For those attuned to recent developments in the world of e-commerce, the news that online spending in China could hit $1 trillion in four years’ time will come as little surprise.  

The latest global market outlook from Forrester Research predicts China to become the very first nation to host an internet economy capable of eclipsing a 13-figure sum. To put things into perspective, online spending in the UK has been tipped to hit a more than respectable €81 billion by 2018, with the US managing €414 billion. 

So, how has China turned so many of its 1.4 billion-strong population into online shoppers?

Mobile explosion

High rates of smartphone and tablet penetration are enabling countries in the Western world to grow their online shopping economies with little need for encouragement. A similar situation is playing out in China, where sales on mobile are expected to increase at a compound annual growth rate of 44.2% between 2014 – 2019. 

Forrester highlights that smartphones are the main gateway for online shopping in lower-tier cities where they are also used as the primary means of gaining network access.

From online to offline

More and more companies in China are migrating to the online model as a way of offering a whole new level of convenience to their customers. 

Online stores have proved popular among fashion and consumer electronics sellers, but Forrester says even pharmaceutical companies are attempting to capitalise on their country’s connected population. 

According to the group, the demand for offerings from these new e-commerce categories will be aided by water-tight logistics and a strong variety of products. 

Key players

Homegrown sites like Tmall, Alibaba and are recognised as big earners in China, although the demand for imported items remains strong.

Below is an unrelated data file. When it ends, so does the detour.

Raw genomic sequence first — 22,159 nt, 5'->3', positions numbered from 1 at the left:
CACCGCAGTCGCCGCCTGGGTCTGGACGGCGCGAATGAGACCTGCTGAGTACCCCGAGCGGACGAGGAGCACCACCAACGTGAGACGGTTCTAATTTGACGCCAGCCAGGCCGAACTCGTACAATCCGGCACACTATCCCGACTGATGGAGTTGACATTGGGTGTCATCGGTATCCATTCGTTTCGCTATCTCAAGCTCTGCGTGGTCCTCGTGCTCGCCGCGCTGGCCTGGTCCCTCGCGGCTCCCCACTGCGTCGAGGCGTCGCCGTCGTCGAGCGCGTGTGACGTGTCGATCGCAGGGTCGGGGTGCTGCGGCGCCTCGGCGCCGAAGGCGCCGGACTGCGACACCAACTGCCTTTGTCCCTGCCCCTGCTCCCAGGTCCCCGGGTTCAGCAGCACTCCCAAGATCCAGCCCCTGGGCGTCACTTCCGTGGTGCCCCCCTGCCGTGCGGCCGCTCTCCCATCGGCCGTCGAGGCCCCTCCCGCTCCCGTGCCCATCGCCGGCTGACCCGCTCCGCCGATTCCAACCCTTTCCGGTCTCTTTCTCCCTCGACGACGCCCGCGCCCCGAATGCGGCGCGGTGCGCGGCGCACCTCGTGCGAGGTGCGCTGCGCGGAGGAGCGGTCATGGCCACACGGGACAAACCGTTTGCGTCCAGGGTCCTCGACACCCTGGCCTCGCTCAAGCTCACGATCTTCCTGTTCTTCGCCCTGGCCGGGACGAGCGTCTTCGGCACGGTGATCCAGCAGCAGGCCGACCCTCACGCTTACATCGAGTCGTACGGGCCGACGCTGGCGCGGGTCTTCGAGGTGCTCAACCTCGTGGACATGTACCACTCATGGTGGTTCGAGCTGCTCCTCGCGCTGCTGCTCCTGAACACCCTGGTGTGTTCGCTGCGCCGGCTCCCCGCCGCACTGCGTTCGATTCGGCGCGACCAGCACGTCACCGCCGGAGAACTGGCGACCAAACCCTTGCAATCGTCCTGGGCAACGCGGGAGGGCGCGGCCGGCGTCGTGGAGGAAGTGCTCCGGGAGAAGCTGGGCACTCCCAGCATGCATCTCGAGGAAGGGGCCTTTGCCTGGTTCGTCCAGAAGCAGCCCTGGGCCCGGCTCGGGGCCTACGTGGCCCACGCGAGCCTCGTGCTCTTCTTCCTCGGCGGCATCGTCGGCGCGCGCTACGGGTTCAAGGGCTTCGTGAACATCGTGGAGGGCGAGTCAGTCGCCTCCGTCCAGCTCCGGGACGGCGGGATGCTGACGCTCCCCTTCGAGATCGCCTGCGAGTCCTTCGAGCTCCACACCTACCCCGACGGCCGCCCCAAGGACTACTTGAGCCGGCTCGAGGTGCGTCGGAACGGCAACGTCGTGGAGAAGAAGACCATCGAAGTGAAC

Forrester says Chinese consumers have taken well to ordering products from overseas, and their growing acceptance of this could see the likes of Britain and the US benefit from the country’s rising online economy.

A strong service

Where Forrester has applied a degree of warning is in the targeting of Chinese consumers. The group highlights the stellar work done by local e-commerce firms in building a highly innovative shopping network, and new entrants have been advised to blend in as best they can.

“To capture the opportunities in the increasingly competitive retail market, organisations must realize the importance of digital capabilities,” says Vanessa Zeng, senior analyst at Forrester Research. 

“Successful organisations must drive innovation to deliver compelling shopping experience and focus on enhanced customer segmentation, offering seamless customer experience across touchpoints, and leverage mobile to drive overall online retail business.”

Despite operating in a market with a much lower worth than China’s, retailers in Britain can at least take positives from the fact they are targeting the world’s most valuable consumers.

Data from emarketer shows the average British shopper spending $3,585 online in 2013. while Chinese consumers managed an annual total of $501.